The Leadership Talks with Future Professionals 3 — Derin Kocer
It may not be fair to call my guest, Derin Koçer, a “future professional” just because he is a university student. He is, in fact, a student and a young professional!
Derin Kocer works as a campaigner and communication strategist for various political organizations and non-profits, both within House of Impact’s capacity and as a freelancer. His articles on politics, culture, and international affairs are getting published on national Turkish newspapers like Karar, Oksijen, and T24. He was one of the first writers of Daktilo1984 and his political commentary on British politics appear at Medyascope and Aposto! He is also a student of War Studies at King’s College London.
Thank you Derin for answering my questions. Your answers as well as the way you own what you do, the way you express your thoughts make me proud! We all have a lot to learn from brilliant young minds as yourself.
· What does the concept of leadership mean to you?
Leadership, in my opinion, should mainly be associated with vision and strategy: Without a clear and original vision for a company or a political establishment, the ‘leader’ cannot build a team that will follow him to unchartered waters — he can only be a manager that implements others’ vision. However, a vision is not enough to create meaningful change — that requires a sharp strategic mindset and the energy to implement it. It’s not enough to be the one or the other to become a leader — both qualities are required.
· How would you compare a leader and a manager? Should a manager always be a “leader”?
As I said before, a ‘manager’ serves a vision which should not necessarily be his/her own and that makes the whole distinction. A great manager can be really successful with building a team or running an organization — but this doesn’t make her irreplaceable. But a leader’s vision makes all the difference: It determines what the company/NGO etc stands for, and what difference it will make.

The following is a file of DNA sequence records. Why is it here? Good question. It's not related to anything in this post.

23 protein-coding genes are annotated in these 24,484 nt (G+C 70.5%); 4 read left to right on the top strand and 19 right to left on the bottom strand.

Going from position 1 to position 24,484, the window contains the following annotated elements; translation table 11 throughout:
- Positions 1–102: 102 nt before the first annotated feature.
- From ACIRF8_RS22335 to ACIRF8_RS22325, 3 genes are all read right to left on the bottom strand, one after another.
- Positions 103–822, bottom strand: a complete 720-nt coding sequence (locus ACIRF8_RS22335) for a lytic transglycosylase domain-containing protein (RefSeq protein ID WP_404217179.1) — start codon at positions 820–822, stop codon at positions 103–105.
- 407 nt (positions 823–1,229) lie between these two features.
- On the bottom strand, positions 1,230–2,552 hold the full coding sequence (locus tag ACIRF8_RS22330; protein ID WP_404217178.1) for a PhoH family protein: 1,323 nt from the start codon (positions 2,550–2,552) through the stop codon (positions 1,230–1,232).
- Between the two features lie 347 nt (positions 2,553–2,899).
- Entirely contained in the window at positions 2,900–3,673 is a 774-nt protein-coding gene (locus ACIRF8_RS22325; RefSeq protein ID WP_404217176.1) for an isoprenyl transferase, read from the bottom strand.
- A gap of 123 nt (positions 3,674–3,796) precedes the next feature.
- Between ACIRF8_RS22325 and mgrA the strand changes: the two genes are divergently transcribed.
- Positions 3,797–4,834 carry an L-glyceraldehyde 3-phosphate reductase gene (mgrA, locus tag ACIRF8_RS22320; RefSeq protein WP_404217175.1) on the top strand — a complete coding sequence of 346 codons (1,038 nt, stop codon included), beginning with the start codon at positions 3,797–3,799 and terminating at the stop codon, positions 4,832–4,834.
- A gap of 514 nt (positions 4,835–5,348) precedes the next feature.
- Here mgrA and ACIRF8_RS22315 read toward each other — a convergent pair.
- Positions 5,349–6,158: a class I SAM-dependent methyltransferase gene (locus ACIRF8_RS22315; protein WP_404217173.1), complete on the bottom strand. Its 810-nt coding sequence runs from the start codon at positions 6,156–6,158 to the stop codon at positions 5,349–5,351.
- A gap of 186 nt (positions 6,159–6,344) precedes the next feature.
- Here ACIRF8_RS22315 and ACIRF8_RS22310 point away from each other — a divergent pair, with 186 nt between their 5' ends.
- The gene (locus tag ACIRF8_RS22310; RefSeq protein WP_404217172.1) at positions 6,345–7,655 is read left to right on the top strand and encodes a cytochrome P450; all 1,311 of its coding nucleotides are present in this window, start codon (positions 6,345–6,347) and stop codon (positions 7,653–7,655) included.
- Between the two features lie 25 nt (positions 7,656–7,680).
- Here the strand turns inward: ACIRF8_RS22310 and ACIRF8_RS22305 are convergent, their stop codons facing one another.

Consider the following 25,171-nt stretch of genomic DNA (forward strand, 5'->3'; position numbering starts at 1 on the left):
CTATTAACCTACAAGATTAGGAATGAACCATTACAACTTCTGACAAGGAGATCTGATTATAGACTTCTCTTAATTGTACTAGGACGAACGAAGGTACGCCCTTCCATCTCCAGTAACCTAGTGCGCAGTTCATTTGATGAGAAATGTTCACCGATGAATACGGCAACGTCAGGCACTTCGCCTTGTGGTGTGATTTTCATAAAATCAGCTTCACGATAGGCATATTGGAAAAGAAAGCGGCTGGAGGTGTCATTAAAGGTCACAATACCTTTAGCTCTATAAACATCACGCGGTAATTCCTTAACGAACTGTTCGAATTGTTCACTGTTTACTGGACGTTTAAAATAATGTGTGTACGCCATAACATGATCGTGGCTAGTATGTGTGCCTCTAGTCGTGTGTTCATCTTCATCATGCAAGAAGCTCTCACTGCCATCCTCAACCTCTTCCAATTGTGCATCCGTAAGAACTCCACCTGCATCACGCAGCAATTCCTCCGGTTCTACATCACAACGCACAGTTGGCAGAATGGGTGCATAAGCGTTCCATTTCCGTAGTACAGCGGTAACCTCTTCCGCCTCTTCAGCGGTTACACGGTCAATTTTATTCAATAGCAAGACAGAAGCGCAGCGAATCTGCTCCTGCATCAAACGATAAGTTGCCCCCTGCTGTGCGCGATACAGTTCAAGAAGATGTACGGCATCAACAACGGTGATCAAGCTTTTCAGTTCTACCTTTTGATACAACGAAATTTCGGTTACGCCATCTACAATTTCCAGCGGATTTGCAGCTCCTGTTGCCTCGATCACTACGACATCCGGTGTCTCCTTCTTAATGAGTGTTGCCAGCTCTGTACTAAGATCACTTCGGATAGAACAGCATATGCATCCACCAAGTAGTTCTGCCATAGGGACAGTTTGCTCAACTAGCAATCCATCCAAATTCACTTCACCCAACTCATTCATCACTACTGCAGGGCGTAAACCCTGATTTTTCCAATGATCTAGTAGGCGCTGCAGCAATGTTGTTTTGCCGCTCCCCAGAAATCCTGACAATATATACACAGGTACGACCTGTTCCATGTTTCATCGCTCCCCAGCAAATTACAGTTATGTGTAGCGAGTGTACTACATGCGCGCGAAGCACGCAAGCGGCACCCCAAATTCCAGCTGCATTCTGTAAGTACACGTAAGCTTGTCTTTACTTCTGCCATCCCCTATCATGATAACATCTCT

· Which one would be more effective for a successful business and talent management, a dictating leadership or empathetic leadership? How?
It almost certainly depends on the context: For instance, in the creative industries, it would be quite difficult to work with a dictating leadership which may not give any space for original thinking but only determines goals and deadlines. It won’t serve the creatives well — and it will definitely cause damage to the organization in the long run. However, it can also not be forgotten that some deadlines should be met: So, if an empathetic leadership goes to the extremes and makes the employees forget the chores they face, this will be a losing hand too. For that reason, effective leadership requires the intellectual capacity to know when to be though and when to create space. Choosing one will most certainly damage something in the long run.
· What kind of workplace would you like to work at by means of management approaches, what they offer to the employee etc.
I consider myself a creative and hardworking person. So, I would need the space for original thoughts to prevail. However, a too-relaxed environment will not be optimal either: We shouldn’t forget that even Dostoyevsky needed to meet deadlines for his book. A healthy pressure does not have to demolish original thinking, it might actually empower it. That’s why, in my opinion, the optimal workplace should understand the balance that needs to be kept.
· How important is mental health in a workplace?